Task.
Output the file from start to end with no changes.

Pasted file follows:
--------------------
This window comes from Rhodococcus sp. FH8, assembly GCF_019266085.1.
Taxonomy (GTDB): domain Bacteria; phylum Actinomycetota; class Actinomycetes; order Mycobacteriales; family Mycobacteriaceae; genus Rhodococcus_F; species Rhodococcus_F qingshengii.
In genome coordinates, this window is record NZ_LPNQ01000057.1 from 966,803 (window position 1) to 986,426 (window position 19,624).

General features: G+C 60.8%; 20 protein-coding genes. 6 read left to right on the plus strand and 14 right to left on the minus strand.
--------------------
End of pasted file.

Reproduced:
This window comes from Rhodococcus sp. FH8, assembly GCF_019266085.1.
Taxonomy (GTDB): domain Bacteria; phylum Actinomycetota; class Actinomycetes; order Mycobacteriales; family Mycobacteriaceae; genus Rhodococcus_F; species Rhodococcus_F qingshengii.
In genome coordinates, this window is record NZ_LPNQ01000057.1 from 966,803 (window position 1) to 986,426 (window position 19,624).

General features: G+C 60.8%; 20 protein-coding genes. 6 read left to right on the plus strand and 14 right to left on the minus strand.